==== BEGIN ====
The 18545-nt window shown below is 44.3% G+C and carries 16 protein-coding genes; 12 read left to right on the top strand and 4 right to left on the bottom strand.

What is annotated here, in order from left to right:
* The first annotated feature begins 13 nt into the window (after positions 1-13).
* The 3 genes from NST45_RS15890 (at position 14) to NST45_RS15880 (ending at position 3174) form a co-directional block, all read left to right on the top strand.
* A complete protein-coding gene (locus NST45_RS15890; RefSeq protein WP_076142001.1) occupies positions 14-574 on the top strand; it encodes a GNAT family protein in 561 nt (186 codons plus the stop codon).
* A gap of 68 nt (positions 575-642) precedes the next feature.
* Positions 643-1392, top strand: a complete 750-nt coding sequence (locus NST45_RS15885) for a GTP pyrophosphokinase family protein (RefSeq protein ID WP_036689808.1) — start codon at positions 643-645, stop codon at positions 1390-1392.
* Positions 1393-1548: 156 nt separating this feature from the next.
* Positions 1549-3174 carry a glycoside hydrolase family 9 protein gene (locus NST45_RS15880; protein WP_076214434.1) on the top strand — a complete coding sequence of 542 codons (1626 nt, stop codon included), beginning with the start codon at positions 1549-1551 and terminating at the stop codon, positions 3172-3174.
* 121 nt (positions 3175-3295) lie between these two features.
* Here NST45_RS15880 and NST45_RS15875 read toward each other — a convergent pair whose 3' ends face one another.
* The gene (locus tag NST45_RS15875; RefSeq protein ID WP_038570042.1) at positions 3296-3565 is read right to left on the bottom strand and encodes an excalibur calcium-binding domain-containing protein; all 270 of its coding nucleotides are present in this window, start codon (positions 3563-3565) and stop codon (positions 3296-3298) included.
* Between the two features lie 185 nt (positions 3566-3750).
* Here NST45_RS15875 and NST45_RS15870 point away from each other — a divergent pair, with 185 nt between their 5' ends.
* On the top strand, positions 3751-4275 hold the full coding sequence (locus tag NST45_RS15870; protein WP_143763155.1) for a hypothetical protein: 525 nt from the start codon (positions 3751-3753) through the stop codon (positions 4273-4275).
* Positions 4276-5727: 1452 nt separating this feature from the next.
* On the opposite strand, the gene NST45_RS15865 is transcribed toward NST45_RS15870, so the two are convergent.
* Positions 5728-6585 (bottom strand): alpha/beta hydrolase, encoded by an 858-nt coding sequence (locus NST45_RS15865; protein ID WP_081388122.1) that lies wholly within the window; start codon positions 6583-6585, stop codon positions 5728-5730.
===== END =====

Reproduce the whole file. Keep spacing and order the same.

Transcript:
The 18545-nt window shown below is 44.3% G+C and carries 16 protein-coding genes; 12 read left to right on the top strand and 4 right to left on the bottom strand.

What is annotated here, in order from left to right:
* The first annotated feature begins 13 nt into the window (after positions 1-13).
* The 3 genes from NST45_RS15890 (at position 14) to NST45_RS15880 (ending at position 3174) form a co-directional block, all read left to right on the top strand.
* A complete protein-coding gene (locus NST45_RS15890; RefSeq protein WP_076142001.1) occupies positions 14-574 on the top strand; it encodes a GNAT family protein in 561 nt (186 codons plus the stop codon).
* A gap of 68 nt (positions 575-642) precedes the next feature.
* Positions 643-1392, top strand: a complete 750-nt coding sequence (locus NST45_RS15885) for a GTP pyrophosphokinase family protein (RefSeq protein ID WP_036689808.1) — start codon at positions 643-645, stop codon at positions 1390-1392.
* Positions 1393-1548: 156 nt separating this feature from the next.
* Positions 1549-3174 carry a glycoside hydrolase family 9 protein gene (locus NST45_RS15880; protein WP_076214434.1) on the top strand — a complete coding sequence of 542 codons (1626 nt, stop codon included), beginning with the start codon at positions 1549-1551 and terminating at the stop codon, positions 3172-3174.
* 121 nt (positions 3175-3295) lie between these two features.
* Here NST45_RS15880 and NST45_RS15875 read toward each other — a convergent pair whose 3' ends face one another.
* The gene (locus tag NST45_RS15875; RefSeq protein ID WP_038570042.1) at positions 3296-3565 is read right to left on the bottom strand and encodes an excalibur calcium-binding domain-containing protein; all 270 of its coding nucleotides are present in this window, start codon (positions 3563-3565) and stop codon (positions 3296-3298) included.
* Between the two features lie 185 nt (positions 3566-3750).
* Here NST45_RS15875 and NST45_RS15870 point away from each other — a divergent pair, with 185 nt between their 5' ends.
* On the top strand, positions 3751-4275 hold the full coding sequence (locus tag NST45_RS15870; protein WP_143763155.1) for a hypothetical protein: 525 nt from the start codon (positions 3751-3753) through the stop codon (positions 4273-4275).
* Positions 4276-5727: 1452 nt separating this feature from the next.
* On the opposite strand, the gene NST45_RS15865 is transcribed toward NST45_RS15870, so the two are convergent.
* Positions 5728-6585 (bottom strand): alpha/beta hydrolase, encoded by an 858-nt coding sequence (locus NST45_RS15865; protein ID WP_081388122.1) that lies wholly within the window; start codon positions 6583-6585, stop codon positions 5728-5730.